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Doing right by the right whales
On nature
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Any day now, pregnant right whales will arrive in the shallow waters off the coast of southern Georgia and northern Florida, their calving grounds. Between 20 and 35 females and juveniles make the journey south each fall.
Even though most of us don’t get to see them, the endangered whales spend the winter in their nursery, right off our coast, communicating with each other through sound.
About 12 births occur each year. Last year, 18 babies were born. By mid-April the whales return north, toward the Bay of Fundy, with their calves.
Only about 400 right whales are left. Between 1804 and 1876, U.S. whalers killed 193,000 right whales.
When only 400 of a species are left in the world, you have to do everything possible to avoid further injury.
One thing that harms whales is sonar.
In 2000, a mass stranding of whales on the beaches of the Bahamas was linked to U.S. Navy exercises using mid-frequency sonar. Many of the beached whales died. Some were bleeding from the ears and brain.
Sonar produces intense sound waves that probe the ocean to reveal underwater objects. The waves spread tens and even hundreds of miles.
They create ear-splitting noises as loud as rocket blasts. Navy sonar, in fact, reaches 235 decibels. By comparison, a power saw is 110. The Saturn V rocket launch registered 220.
Low-frequency sonar affects whale behavior, and mid-frequency sonar is lethal.
Still, the U.S. Navy proposes to construct a sonar range off Jacksonville, an undersea warfare training area, to be used for submarine war games. The site is 625 square miles. The Navy says the range will be used 480 times a year, up to six hours at a time.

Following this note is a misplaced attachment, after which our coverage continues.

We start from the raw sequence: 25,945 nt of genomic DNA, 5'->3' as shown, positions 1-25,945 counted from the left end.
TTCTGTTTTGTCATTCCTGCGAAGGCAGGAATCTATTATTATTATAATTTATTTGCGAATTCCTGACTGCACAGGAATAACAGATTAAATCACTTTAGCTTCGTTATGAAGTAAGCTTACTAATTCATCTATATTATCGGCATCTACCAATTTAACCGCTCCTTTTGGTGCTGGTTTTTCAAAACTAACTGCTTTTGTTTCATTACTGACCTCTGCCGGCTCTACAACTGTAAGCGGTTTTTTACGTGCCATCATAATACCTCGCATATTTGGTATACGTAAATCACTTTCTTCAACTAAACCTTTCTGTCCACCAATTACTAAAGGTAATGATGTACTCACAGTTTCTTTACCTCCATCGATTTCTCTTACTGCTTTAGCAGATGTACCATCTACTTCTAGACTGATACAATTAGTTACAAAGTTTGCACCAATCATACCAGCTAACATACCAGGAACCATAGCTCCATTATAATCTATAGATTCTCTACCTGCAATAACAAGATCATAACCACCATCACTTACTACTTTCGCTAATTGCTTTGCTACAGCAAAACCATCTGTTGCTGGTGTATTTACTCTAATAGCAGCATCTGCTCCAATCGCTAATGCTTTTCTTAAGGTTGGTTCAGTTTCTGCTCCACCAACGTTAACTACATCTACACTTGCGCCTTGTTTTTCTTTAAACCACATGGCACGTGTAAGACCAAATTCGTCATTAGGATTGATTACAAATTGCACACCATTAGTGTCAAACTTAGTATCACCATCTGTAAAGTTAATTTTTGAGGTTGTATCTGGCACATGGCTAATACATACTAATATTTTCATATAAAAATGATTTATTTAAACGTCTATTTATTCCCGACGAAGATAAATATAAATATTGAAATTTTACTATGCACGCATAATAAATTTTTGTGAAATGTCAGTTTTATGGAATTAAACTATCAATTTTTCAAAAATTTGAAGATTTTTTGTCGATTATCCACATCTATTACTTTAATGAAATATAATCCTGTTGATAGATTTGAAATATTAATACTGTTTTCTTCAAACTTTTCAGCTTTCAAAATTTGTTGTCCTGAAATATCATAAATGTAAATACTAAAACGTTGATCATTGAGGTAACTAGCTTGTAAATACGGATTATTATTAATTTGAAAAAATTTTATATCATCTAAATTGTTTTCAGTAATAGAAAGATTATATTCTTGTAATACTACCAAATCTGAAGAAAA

The western edge of the range will be about 50 miles offshore, and the whales tend to cling closer to the coastline. However, sonar can be heard for enormous distances.
Imagine giving birth during a rocket launch.
If you, like me, are proud of the fact that right whales calve in our Georgia waters, and if you, like me, are worried about the fate of these whales, please let the Navy know. Ask them to protect whales from sonar. From now until Oct. 27, you may submit your comments to:
Naval Facilities Engineering Command, Atlantic
6506 Hampton Boulevard
Norfolk, VA 23508-1278.
Send it Attention: Code EV22LL (USWTR Code EV22SA (Cherry Point).

Author and naturalist Ray is a founding board member of Altamaha Riverkeeper and is on the faculty of Chatham University.
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